Henry Waxman has his hands full . As chairman of the U.S. House of Representatives committee on oversight and government reform, he is the man leading investigations into everything from the Abu Ghraib prison abuses to the government's response to Hurricane Katrina.
On July 24, the committee heard testimony from technology experts as part of a new investigation into the evils of peer-to-peer (P2P) networks.
P2P networks like BitTorrent or Kazaa allow users to download large files bit by bit from others on the network who have the files they want.
Instead of focusing on oft-repeated claims of copyright infringement, this new investigation zooms in on the security risks P2P networks pose when people share files they don't mean to.
I caught up with Safwat Fahmy, CEO of SafeMedia Corp., mere hours after he talked to the committee.
"Contaminated P2P networks represent a huge security risk," says Fahmy, whose company has recently released what he calls a P2P Disaggregator (P2PD), an application that "destroys contaminated P2P networks. A contaminated network is one that has pirated or illegal files and is so spread out that there is no ownership over input and output," he says.
Fahmy's P2PD technology works at the level of the modem or router provided by the Internet service provider (ISP), keeping people from posting illegally copied files on contaminated networks like LimeWire or Kazaa.
I bring up the fact that our telephone conversation is taking place on Skype, a P2P application that allows people to talk over the Web. He assures me that the technology only filters out illegal content.
Instead of arguing about the economic damage file sharing does to the media industry, our conversation focuses on a strongly worded section of a SafeMedia press release stating that file sharing creates an overwhelming security risk for users as well as national security.
"It's a huge problem," says Fahmy. "At the House of Representatives hearing, there was a demonstration where people were able to pull documents off LimeWire detailing troop deployment in Iraq and clearly classified documents from a defence contractor."
One of the groups demonstrating the fallibility of P2P networks was Tiversa, a network security firm that boasts ex-Democratic presidential candidate General Wesley Clark as a board member.
Along with reps from the Center for Digital Strategies at Dartmouth College, Tiversa ran test searches that netted sensitive documents being shared without their owners' knowledge, such as photocopies of birth certificates and passports, credit card numbers, bank statements, tax returns, even a diagram of a Pentagon computer network including a list of passwords.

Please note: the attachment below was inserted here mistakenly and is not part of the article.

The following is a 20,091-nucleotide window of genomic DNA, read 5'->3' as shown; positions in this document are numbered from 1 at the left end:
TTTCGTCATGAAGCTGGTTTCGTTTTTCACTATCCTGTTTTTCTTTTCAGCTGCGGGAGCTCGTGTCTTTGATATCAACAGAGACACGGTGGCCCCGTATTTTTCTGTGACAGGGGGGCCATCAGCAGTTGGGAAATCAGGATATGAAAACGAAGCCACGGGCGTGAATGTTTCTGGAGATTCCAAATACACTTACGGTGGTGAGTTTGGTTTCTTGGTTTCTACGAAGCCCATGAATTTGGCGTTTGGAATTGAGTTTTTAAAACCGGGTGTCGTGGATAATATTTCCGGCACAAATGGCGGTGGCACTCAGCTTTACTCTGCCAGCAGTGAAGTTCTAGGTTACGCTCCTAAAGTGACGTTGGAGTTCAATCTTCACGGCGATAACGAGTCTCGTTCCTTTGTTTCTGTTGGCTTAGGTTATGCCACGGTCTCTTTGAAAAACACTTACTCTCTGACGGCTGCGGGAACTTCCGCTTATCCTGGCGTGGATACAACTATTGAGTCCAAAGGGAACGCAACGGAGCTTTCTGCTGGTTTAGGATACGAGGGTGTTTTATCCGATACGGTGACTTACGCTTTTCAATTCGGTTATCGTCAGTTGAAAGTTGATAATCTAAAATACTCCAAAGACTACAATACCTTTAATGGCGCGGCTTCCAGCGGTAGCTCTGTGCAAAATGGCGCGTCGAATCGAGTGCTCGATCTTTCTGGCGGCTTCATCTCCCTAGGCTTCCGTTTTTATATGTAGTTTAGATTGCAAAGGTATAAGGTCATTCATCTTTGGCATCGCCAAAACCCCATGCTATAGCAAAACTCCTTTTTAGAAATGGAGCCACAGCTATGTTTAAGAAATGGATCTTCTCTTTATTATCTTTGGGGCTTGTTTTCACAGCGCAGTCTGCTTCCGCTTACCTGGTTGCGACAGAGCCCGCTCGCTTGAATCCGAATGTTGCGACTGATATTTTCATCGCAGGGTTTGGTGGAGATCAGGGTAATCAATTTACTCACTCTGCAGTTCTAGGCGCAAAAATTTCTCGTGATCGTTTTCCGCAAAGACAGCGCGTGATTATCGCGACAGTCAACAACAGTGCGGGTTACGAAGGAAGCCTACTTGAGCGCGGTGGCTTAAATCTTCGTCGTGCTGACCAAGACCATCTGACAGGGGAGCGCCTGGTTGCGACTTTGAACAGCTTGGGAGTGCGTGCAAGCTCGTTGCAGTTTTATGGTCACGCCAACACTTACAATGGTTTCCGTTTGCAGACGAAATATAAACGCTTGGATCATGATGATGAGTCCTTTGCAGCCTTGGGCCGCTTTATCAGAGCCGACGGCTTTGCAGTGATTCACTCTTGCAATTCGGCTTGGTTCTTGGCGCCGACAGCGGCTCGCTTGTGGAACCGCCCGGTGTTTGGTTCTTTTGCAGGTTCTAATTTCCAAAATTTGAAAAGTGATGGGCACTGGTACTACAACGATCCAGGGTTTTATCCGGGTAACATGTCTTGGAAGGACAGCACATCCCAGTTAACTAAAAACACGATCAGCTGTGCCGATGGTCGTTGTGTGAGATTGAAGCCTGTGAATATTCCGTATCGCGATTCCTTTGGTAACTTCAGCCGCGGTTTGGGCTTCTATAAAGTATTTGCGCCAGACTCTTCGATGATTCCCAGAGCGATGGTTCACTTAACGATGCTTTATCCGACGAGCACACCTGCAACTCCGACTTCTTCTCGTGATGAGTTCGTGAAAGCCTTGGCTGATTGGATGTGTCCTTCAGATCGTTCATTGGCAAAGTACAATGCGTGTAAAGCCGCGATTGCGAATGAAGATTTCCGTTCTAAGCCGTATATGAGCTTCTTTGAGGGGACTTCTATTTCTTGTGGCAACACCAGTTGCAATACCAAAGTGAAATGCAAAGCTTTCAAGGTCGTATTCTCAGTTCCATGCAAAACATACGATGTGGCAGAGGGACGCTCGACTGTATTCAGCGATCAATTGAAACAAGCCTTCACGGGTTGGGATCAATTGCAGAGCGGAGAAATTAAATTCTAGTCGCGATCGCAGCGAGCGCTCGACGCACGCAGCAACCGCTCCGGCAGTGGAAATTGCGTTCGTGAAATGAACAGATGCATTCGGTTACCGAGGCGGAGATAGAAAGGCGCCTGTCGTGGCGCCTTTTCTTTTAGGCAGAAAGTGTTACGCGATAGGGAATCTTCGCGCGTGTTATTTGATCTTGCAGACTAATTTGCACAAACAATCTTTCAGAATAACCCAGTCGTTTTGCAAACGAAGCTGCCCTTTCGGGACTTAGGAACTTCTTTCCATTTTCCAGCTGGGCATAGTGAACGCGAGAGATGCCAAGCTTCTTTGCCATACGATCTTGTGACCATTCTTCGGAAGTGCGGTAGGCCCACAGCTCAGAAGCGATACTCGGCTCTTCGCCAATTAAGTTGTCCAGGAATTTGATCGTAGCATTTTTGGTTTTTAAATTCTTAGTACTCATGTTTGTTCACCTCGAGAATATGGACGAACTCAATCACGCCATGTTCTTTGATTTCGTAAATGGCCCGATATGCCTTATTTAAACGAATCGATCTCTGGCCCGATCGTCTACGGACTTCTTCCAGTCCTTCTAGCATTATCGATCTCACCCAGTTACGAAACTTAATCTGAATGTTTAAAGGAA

Such demonstrations naturally make governments and businesses really nervous. LimeWire creator Mark Gorton was at the hearing to assure naysayers that "LimeWire takes the problem of inadvertent file sharing seriously."
He must have been uncomfortable in the hot seat, though, as many of the sensitive files found during Tiversa's test were found on the LimeWire network.
So who's to blame? The tendency when it comes to new technologies is to blame the technology itself as being "dangerous," "threatening" or even "contaminated." However, reps at the hearing also spoke of the ignorance of P2P users and their inability to manage their files properly.
Many users dump all their files into one folder and unintentionally share sensitive files alongside their MP3s. Furthermore, the programs themselves often dupe users into sharing folders they aren't aware of, or use wizards to find folders on users' computers that contain media files.
A recent report by the U.S. Federal Trade Commission, however, summarizes the blame game perfectly: "Peer-to-peer file sharing is a neutral technology . Its risks result largely from how individuals use the technology rather than being inherent in the technology itself. "
It will be interesting to see how P2P networks fare in upcoming months.